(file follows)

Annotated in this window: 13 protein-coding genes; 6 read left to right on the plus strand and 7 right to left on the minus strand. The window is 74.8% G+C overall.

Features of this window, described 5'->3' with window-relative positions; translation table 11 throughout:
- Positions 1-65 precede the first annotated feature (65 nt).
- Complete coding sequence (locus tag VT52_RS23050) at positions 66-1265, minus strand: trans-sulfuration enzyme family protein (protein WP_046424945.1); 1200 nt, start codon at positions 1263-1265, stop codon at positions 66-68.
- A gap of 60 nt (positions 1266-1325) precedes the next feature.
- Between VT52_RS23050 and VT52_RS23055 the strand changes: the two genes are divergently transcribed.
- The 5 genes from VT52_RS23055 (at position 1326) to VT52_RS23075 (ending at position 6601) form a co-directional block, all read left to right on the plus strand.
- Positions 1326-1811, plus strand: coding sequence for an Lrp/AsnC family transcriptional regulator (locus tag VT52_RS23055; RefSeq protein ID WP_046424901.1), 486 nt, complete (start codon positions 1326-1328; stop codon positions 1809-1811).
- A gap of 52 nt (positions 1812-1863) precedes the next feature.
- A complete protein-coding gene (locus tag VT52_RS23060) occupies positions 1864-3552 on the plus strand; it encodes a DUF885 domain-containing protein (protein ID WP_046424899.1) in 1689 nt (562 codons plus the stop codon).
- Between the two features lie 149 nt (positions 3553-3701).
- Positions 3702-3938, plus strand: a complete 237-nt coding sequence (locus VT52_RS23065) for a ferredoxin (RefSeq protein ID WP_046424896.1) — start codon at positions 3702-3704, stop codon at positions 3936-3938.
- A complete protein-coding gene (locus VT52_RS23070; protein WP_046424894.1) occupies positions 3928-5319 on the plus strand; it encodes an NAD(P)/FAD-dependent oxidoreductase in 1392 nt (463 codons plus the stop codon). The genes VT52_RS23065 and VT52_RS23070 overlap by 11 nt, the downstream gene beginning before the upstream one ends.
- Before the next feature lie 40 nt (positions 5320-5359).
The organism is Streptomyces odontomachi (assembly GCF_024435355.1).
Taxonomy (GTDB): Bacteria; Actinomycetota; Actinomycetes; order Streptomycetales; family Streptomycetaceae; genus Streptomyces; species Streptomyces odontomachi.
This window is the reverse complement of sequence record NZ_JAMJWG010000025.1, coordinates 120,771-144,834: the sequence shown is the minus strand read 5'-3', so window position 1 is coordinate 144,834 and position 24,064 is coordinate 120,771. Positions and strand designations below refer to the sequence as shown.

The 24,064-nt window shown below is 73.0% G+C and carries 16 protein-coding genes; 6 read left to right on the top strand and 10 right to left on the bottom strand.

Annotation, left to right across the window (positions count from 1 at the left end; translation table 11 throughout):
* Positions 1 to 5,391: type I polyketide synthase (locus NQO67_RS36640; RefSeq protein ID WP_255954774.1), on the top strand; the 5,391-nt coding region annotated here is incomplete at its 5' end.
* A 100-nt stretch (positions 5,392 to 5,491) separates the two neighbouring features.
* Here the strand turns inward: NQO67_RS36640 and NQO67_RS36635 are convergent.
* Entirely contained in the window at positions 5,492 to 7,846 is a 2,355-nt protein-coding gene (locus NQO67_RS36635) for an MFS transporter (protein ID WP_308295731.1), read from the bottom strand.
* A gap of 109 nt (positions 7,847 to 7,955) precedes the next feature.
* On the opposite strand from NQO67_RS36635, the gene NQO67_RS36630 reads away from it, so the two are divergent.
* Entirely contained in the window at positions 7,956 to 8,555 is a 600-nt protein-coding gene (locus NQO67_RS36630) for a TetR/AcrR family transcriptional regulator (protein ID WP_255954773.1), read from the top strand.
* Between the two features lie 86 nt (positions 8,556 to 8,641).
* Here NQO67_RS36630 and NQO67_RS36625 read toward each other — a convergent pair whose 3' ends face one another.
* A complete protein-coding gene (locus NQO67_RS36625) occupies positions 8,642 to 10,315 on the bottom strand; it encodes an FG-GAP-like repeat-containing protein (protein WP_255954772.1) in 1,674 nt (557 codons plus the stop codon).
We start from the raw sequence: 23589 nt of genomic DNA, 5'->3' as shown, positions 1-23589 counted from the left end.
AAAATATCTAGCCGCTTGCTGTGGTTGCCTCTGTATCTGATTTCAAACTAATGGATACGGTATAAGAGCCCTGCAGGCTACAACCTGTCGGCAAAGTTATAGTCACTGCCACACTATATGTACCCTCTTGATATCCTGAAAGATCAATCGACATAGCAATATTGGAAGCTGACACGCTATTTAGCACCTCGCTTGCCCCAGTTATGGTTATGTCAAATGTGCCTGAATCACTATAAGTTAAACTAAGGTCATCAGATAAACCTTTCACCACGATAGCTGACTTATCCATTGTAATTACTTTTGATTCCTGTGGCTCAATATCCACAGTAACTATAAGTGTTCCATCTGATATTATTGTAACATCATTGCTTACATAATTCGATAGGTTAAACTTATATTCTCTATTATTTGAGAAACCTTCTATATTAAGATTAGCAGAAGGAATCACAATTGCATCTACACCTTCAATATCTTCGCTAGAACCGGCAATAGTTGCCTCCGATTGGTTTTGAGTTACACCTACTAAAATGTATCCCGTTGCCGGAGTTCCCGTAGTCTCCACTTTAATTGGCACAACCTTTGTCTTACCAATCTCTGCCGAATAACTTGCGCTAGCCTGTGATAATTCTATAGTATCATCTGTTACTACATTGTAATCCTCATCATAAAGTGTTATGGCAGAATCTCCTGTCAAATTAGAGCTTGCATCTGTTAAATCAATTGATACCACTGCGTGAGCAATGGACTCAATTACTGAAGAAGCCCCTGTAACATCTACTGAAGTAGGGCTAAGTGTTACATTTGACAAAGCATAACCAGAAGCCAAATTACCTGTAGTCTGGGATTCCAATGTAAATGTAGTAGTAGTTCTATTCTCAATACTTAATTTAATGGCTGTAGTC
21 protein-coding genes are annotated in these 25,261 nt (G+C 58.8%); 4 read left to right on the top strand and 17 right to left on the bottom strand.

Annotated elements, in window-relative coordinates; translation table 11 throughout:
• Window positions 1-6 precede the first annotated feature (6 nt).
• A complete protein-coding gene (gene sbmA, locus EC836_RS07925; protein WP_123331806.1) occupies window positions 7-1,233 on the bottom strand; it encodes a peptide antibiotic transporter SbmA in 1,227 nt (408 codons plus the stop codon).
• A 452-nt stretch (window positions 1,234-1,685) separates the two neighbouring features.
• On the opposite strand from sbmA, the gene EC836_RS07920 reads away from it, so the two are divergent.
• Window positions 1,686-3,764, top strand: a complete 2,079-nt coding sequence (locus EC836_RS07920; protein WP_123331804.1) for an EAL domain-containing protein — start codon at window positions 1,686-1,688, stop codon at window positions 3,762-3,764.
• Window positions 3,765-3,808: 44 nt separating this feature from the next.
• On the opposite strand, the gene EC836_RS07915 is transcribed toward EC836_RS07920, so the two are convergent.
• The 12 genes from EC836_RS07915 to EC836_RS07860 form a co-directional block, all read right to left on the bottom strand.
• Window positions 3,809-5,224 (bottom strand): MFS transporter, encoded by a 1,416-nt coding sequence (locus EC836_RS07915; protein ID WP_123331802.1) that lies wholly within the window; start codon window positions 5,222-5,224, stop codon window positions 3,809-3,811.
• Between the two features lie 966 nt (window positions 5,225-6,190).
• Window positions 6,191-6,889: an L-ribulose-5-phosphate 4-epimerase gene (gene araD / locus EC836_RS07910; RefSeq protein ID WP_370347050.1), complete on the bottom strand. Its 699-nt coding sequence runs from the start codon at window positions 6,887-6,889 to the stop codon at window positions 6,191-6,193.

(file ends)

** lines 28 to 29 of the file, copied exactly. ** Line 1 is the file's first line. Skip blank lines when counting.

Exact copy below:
* Here NQO67_RS36630 and NQO67_RS36625 read toward each other — a convergent pair whose 3' ends face one another.
* A complete protein-coding gene (locus NQO67_RS36625) occupies positions 8,642 to 10,315 on the bottom strand; it encodes an FG-GAP-like repeat-containing protein (protein WP_255954772.1) in 1,674 nt (557 codons plus the stop codon).